https://www2.hse.ie/conditions/coronavirus/cocooning.htmlThe risk of catching coronavirus in Ireland is high. For people most at risk of serious illness if they catch coronavirus, we are giving special advice called cocooning. Cocooning is for people who are extremely medically vulnerable. It is for your personal protection.
Cocooning means you should stay at home at all times and avoid face-to-face contact. Even within your home, you should minimise all non-essential contact with other members of your household.
Ask your family, carers or neighbours for help to ensure you have the support you need. You can also get help while cocooning through your local County Council and other organisations.
If someone you care for needs to cocoon, share this information with them. Make sure they understand how important it is they follow this advice.
People who need to cocoon
Cocooning is for people who:
- are over 70 years of age – even if you’re fit and well
- are solid organ transplant recipients
- have cancer and are undergoing active chemotherapy or radical radiotherapy for lung cancer
- have cancers of the blood or bone marrow such as leukaemia, lymphoma or myeloma who are at any stage of treatment
- are having immunotherapy or other continuing antibody treatments for cancer
- are having other targeted cancer treatments which can affect the immune system, such as protein kinase inhibitors or PARP inhibitors
- have had bone marrow or stem cell transplants in the last 6 months, or who are still taking immunosuppression drugs
- have severe respiratory conditions including cystic fibrosis, severe asthma and severe COPD
- have rare diseases and inborn errors of metabolism that significantly increase the risk of infections (such as SCID, homozygous sickle cell)
- are on immunosuppression therapies sufficient to significantly increase risk of infection
- are pregnant and have significant heart disease, congenital or acquired
If you are unsure whether you need to cocoon or not, talk to your doctor.
If you are an essential worker, get advice from Occupational Health.
Talk to your GP if your child has a pre-existing health condition and you want advice on how to protect them.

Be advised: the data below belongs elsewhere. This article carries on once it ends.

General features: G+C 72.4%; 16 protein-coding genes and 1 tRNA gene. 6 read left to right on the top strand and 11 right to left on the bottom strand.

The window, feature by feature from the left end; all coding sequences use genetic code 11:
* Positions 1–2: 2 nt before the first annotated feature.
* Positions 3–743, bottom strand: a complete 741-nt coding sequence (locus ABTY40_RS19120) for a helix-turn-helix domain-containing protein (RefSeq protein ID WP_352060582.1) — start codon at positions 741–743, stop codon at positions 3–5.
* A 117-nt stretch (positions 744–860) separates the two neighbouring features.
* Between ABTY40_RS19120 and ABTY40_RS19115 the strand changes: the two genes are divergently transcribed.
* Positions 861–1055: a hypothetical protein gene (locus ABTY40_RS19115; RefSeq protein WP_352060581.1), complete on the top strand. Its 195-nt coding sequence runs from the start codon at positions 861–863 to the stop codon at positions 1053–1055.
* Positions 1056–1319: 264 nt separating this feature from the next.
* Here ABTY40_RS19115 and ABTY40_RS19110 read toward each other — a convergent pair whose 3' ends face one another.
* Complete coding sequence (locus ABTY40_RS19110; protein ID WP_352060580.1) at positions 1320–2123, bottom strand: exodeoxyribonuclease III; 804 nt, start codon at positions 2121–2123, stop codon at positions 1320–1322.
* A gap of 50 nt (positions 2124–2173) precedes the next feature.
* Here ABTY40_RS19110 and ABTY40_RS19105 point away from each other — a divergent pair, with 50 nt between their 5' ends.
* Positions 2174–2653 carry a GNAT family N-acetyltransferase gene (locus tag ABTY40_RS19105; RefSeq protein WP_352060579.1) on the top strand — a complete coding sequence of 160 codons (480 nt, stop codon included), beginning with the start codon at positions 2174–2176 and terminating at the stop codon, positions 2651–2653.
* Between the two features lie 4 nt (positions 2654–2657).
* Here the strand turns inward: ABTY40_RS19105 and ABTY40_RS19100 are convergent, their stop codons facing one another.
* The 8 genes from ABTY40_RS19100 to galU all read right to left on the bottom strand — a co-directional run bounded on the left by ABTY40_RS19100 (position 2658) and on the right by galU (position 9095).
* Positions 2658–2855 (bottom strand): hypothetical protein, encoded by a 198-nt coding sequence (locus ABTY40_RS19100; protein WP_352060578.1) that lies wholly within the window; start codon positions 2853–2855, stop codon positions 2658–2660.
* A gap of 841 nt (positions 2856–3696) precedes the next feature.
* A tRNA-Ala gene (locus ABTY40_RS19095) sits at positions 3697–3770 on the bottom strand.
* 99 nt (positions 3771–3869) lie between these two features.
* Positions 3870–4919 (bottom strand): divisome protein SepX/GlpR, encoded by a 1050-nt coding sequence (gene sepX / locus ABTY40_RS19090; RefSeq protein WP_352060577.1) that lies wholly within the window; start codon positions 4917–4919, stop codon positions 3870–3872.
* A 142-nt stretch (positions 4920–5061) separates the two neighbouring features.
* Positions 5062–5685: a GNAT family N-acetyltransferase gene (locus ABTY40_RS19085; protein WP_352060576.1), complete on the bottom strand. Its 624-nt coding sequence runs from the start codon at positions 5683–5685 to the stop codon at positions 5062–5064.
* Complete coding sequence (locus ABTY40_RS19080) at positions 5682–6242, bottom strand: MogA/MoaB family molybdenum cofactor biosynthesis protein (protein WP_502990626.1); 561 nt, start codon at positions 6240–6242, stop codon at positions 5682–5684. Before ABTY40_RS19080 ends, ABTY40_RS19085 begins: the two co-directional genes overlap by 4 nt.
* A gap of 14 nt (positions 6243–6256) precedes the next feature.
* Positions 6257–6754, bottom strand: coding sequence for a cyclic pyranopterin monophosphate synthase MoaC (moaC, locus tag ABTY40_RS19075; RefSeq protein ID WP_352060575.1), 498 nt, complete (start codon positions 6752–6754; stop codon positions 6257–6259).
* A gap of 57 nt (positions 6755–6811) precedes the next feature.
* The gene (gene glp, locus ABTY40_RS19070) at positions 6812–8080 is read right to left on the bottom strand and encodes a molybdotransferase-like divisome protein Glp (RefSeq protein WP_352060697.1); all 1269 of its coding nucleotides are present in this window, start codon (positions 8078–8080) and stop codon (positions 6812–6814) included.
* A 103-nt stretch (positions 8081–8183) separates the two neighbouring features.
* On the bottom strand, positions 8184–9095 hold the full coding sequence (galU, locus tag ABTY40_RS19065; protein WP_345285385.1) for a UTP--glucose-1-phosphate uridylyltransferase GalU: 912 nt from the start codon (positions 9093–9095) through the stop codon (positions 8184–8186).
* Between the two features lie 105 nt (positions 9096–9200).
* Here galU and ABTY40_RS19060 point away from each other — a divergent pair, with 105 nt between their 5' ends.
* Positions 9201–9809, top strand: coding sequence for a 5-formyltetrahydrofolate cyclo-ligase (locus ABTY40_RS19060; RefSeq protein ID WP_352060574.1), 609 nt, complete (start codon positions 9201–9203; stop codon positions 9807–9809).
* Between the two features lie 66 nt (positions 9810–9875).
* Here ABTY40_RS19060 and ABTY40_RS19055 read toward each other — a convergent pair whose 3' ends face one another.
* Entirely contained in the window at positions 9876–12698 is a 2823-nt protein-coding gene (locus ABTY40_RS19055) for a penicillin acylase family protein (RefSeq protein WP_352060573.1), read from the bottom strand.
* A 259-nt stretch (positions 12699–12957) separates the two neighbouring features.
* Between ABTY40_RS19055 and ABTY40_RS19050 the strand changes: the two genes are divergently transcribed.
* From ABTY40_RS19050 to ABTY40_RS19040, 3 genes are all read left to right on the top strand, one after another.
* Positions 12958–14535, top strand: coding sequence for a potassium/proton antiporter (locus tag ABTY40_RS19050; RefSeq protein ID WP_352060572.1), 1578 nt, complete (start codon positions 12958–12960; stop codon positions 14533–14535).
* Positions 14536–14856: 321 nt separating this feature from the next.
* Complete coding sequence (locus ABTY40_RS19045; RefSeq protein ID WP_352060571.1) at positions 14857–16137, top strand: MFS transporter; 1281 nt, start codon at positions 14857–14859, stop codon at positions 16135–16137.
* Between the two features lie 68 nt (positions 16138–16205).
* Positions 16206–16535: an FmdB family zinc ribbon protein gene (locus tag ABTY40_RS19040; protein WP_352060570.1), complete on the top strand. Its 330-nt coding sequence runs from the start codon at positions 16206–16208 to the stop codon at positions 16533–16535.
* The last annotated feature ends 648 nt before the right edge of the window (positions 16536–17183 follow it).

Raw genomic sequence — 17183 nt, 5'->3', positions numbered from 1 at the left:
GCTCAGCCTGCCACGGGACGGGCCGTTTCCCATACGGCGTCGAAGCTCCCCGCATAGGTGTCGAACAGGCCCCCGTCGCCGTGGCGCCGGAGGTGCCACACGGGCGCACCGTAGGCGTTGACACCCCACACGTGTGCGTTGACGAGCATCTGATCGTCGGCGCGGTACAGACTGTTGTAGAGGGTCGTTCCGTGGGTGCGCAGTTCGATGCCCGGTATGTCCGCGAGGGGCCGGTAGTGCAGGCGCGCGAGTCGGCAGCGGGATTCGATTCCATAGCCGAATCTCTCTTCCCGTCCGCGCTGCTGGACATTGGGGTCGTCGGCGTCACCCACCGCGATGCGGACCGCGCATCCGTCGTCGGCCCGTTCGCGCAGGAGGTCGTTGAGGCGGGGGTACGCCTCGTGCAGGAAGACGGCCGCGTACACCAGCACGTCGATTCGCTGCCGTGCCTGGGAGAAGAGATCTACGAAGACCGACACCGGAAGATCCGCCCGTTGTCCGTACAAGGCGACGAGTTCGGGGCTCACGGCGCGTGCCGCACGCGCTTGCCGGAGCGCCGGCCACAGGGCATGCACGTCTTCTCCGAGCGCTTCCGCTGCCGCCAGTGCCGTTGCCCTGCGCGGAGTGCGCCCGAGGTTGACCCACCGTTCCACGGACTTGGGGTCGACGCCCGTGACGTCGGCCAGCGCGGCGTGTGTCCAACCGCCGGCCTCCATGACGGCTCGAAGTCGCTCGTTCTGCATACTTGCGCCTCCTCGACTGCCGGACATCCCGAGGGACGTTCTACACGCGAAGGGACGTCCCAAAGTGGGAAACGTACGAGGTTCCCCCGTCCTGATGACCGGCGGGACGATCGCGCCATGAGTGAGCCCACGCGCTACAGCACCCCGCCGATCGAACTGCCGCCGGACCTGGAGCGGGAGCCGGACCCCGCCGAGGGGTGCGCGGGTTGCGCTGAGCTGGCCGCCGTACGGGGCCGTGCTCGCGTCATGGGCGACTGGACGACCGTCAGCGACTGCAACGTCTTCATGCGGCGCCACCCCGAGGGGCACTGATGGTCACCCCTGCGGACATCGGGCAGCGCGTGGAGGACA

How to cocoon
Stay at home at all times and avoid any face-to-face contact until 5 May.
If you have a garden or balcony, spend time outside for fresh air.
Keep in touch with family and friends over the phone or online if you have access.
Keep yourself mobile by getting up and moving as much as possible.
Ask neighbours, family or friends to get any shopping or medicine you need – do not go out shopping.
Arrange for food or medicine deliveries to be left outside your door.
Use the phone if you need to contact your GP or other services – do not leave your house.
Do not go outside your home and garden.
Do not have visitors to your home, except for essential carers.
Do not attend any gatherings, including gatherings with family and friends anywhere.
Phone your doctor if you have any symptoms of coronavirus.
Medicines and prescriptions
Changes have been to make it easier for you to get your medicines and prescriptions.
If you are cocooning but have a carer who visits you
Visits from people who provide essential support with your daily needs should continue. These include healthcare, personal support and social care. These people can still visit you if they do not have any symptoms.
When carers visit, they need to wash their hands when they arrive. They should wash their hands often when they are in your home. They should try to stay 2 metres away from you, if possible.
If a carer develops symptoms, they will not be able to care for you while they are unwell.
They must stay away until both the following apply to them:
- 5 days with no fever
- 14 days since their symptoms first appeared
Contact the person who arranged your care to arrange another carer.
If you are cocooning but have someone else living with you
Any members of your household who are over 70 or have any of the conditions listed above need to cocoon.
If other members of your household are under 70 and don’t have one of the conditions listed above, they do not need to cocoon. But they can help you stay well by following the advice on social distancing and hand hygiene at home. Even though it is hard, you should minimise all non-essential contact with other members of your household while you are cocooning.
Support for people who are cocooning
County Councils across the country are coordinating community support for people who are cocooning. The support includes help with collecting groceries, medicines and other essential items. In some cases, it also includes support to relieve social isolation.
Keep yourself mobile by getting up and moving around as much as possible. If you have a garden, backyard or balcony, go out and get some fresh air. But try to keep more than 2 metres away from other people.
Staying at home or self-isolation can be boring or frustrating. It may affect your mood and feelings. You may feel low, worried or have problems sleeping.
Try to look after your mental health by staying active and maintaining a routine. You may find it helps to stay in touch with friends or relatives by phone or on social media.
ALONE have a dedicated support line for those who have concerns about coronavirus or are facing difficulties. Contact them on 0818 22 20 24 Monday to Friday from 8am to 8pm.